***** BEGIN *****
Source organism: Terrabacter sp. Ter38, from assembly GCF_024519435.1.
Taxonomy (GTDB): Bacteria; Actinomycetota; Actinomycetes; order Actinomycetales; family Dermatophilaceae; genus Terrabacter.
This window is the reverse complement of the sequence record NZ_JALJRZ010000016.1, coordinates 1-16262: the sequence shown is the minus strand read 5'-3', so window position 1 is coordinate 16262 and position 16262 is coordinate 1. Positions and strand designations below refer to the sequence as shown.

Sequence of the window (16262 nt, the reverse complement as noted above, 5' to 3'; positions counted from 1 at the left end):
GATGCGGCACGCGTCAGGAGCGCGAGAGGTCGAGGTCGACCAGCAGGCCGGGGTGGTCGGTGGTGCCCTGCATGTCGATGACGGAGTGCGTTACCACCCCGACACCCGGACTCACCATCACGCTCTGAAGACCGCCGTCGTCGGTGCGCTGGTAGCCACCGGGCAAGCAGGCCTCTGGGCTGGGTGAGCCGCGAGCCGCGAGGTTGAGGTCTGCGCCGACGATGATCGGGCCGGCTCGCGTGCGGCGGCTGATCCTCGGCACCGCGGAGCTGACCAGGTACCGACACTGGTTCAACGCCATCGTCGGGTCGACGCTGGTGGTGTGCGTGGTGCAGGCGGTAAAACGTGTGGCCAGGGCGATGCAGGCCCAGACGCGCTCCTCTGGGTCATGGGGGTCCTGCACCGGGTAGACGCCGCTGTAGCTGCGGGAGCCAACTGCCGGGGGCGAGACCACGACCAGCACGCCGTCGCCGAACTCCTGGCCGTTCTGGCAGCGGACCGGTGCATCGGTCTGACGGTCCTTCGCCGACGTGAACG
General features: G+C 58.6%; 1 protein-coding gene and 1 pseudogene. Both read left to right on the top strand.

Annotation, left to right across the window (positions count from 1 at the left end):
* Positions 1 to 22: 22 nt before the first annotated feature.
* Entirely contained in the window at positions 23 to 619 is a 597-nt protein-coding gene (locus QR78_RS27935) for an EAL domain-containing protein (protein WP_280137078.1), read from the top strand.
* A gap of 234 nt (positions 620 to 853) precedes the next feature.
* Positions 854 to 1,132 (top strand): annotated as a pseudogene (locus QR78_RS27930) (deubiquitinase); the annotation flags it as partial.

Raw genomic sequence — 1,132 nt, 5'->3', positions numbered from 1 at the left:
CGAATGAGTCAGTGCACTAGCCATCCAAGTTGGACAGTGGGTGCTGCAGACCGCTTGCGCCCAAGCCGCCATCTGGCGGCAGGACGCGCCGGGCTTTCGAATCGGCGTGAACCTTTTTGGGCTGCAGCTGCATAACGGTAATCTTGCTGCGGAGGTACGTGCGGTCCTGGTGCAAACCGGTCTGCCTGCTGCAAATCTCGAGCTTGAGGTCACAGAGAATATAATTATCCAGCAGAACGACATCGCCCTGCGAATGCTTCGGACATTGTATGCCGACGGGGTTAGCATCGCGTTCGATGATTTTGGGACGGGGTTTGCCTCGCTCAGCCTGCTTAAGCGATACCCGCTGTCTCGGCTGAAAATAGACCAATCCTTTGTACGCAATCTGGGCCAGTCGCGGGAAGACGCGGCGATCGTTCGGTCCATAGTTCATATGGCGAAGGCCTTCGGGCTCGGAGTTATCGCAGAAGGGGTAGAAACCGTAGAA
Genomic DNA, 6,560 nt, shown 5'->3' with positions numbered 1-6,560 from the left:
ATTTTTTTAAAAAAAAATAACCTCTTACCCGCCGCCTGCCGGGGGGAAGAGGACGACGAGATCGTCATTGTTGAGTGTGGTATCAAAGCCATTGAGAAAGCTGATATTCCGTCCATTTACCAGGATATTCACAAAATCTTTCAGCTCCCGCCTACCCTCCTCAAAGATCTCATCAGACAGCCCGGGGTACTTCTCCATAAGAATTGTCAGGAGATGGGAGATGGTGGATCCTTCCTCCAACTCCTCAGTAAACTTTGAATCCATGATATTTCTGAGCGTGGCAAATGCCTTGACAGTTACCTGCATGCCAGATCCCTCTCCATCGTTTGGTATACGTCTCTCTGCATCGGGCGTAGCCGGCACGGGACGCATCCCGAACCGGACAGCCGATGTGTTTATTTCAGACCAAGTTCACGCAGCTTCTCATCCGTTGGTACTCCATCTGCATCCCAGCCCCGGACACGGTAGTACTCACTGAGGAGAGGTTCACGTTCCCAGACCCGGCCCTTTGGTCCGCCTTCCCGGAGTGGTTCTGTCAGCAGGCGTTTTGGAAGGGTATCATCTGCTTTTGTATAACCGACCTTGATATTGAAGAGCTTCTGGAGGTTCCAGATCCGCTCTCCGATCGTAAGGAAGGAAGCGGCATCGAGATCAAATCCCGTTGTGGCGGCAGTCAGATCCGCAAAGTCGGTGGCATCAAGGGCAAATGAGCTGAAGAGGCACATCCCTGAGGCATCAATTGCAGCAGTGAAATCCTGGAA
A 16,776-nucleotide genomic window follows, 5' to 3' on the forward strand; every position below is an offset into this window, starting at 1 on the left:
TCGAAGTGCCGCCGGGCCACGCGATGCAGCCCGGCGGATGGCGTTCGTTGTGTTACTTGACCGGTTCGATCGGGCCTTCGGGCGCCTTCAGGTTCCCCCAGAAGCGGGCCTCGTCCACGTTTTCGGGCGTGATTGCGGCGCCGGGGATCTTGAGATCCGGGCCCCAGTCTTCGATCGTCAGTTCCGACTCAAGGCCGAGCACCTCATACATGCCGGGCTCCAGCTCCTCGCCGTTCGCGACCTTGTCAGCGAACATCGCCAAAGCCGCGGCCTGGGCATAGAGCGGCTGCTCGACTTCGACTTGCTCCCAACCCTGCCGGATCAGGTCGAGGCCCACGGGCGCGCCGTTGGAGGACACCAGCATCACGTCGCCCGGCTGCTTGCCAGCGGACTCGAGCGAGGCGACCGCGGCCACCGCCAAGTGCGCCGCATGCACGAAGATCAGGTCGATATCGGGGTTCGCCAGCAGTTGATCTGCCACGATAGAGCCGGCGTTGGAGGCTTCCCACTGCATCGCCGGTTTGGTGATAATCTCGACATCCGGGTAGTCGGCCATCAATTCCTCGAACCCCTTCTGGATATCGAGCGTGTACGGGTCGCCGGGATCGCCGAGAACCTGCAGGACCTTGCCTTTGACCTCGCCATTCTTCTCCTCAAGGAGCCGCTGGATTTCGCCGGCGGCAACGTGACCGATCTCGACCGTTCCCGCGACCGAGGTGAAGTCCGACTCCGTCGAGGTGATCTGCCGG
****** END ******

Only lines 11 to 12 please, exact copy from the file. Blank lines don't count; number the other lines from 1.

* Positions 854 to 1,132 (top strand): annotated as a pseudogene (locus QR78_RS27930) (deubiquitinase); the annotation flags it as partial.

Raw genomic sequence — 1,132 nt, 5'->3', positions numbered from 1 at the left: